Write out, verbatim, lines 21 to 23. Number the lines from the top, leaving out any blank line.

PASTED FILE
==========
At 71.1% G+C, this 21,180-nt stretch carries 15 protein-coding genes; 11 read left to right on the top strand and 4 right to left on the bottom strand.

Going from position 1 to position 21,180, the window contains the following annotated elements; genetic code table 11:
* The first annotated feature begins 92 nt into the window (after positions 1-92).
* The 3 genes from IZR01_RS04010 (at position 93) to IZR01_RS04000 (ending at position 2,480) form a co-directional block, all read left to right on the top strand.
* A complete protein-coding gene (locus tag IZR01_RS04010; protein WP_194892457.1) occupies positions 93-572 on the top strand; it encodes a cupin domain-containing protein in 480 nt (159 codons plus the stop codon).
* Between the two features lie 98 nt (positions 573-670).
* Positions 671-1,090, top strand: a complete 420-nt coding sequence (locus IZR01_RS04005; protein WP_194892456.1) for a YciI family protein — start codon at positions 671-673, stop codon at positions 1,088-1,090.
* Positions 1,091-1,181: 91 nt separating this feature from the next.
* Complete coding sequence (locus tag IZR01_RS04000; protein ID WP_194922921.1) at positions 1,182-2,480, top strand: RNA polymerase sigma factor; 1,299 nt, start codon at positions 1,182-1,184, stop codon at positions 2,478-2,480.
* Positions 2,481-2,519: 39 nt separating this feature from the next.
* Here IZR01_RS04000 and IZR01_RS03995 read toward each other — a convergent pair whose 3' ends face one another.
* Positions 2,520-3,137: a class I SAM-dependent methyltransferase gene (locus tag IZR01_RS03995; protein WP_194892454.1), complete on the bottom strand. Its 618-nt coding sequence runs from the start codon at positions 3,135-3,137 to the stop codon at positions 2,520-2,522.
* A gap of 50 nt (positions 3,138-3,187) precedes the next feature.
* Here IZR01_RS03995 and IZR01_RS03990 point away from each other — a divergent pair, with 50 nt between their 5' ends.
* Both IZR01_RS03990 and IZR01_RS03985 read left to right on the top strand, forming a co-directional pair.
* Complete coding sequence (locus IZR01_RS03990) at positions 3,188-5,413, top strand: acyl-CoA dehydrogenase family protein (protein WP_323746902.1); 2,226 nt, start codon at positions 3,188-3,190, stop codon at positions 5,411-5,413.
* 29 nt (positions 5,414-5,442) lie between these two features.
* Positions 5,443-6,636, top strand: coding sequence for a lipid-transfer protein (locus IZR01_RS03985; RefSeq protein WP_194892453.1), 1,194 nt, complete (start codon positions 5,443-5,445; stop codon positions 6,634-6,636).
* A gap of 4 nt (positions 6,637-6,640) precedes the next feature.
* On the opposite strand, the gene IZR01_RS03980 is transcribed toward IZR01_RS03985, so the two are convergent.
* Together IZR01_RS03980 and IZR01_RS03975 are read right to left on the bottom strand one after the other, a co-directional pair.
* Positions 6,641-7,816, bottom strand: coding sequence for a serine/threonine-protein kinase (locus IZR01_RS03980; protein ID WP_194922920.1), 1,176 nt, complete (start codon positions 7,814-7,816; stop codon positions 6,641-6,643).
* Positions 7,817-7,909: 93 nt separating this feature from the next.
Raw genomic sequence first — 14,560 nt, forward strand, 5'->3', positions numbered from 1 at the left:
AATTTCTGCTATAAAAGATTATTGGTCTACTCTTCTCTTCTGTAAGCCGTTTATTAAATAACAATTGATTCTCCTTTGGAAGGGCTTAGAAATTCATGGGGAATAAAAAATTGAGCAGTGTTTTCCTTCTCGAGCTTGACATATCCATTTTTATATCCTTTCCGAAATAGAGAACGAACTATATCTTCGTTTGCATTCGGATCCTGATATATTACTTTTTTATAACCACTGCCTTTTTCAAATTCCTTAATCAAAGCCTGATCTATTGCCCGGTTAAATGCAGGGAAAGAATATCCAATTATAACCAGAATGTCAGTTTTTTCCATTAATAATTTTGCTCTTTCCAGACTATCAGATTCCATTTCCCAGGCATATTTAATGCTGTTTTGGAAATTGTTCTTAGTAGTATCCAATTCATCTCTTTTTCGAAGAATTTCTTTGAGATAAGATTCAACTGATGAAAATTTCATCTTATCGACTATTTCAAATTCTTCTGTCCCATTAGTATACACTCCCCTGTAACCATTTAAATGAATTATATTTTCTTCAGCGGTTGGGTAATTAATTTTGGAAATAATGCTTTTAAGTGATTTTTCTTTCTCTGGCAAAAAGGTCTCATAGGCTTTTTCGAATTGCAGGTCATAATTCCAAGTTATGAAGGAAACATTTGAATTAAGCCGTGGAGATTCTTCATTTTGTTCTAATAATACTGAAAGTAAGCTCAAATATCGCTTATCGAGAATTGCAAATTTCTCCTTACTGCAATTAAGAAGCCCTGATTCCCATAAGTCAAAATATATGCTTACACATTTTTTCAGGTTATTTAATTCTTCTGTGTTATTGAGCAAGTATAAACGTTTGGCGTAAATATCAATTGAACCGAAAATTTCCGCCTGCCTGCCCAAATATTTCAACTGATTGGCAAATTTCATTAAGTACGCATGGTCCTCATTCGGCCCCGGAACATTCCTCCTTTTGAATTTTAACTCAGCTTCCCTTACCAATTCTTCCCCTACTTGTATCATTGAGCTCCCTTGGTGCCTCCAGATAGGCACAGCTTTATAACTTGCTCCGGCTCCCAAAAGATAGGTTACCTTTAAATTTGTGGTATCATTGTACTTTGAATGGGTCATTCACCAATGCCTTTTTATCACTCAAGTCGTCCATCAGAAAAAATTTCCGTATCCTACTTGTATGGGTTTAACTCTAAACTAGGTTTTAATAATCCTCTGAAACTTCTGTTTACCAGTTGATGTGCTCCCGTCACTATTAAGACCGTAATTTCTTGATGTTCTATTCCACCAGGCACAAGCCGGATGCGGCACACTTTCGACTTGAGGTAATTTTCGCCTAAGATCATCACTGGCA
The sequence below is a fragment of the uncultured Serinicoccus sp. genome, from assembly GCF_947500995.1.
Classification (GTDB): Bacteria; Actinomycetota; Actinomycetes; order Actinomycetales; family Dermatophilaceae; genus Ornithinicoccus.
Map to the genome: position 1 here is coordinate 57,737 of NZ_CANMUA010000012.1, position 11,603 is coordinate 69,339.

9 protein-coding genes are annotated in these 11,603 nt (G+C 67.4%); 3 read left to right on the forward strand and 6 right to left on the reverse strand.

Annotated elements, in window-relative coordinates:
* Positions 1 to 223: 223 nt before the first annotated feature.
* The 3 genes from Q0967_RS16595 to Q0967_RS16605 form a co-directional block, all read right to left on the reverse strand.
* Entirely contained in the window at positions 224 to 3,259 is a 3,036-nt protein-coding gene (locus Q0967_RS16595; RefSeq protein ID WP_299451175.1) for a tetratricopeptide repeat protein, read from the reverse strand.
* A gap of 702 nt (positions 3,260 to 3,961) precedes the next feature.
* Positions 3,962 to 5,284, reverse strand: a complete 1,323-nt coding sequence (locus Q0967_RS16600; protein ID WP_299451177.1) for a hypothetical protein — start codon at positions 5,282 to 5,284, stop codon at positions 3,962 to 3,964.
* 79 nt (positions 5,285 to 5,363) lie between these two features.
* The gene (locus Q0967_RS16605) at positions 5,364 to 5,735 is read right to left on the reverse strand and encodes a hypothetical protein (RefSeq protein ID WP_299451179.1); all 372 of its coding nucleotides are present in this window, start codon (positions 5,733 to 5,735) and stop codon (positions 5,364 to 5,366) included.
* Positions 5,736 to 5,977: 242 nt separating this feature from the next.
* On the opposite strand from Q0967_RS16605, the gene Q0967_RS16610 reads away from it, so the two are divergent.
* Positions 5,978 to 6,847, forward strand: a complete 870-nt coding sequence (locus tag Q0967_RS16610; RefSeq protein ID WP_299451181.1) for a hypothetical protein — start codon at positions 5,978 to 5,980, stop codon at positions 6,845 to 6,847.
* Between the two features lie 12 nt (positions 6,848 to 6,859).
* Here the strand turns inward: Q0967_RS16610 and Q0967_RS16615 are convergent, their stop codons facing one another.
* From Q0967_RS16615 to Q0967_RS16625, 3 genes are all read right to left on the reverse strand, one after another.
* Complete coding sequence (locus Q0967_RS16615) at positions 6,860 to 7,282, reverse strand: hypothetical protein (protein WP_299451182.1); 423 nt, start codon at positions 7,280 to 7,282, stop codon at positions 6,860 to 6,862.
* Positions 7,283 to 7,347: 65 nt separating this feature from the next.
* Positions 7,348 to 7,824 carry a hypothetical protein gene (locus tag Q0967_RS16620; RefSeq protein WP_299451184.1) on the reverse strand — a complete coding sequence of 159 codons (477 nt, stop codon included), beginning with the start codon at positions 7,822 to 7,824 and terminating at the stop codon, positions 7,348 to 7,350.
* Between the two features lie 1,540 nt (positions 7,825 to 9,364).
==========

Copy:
* Together IZR01_RS03980 and IZR01_RS03975 are read right to left on the bottom strand one after the other, a co-directional pair.
* Positions 6,641-7,816, bottom strand: coding sequence for a serine/threonine-protein kinase (locus IZR01_RS03980; protein ID WP_194922920.1), 1,176 nt, complete (start codon positions 7,814-7,816; stop codon positions 6,641-6,643).
* Positions 7,817-7,909: 93 nt separating this feature from the next.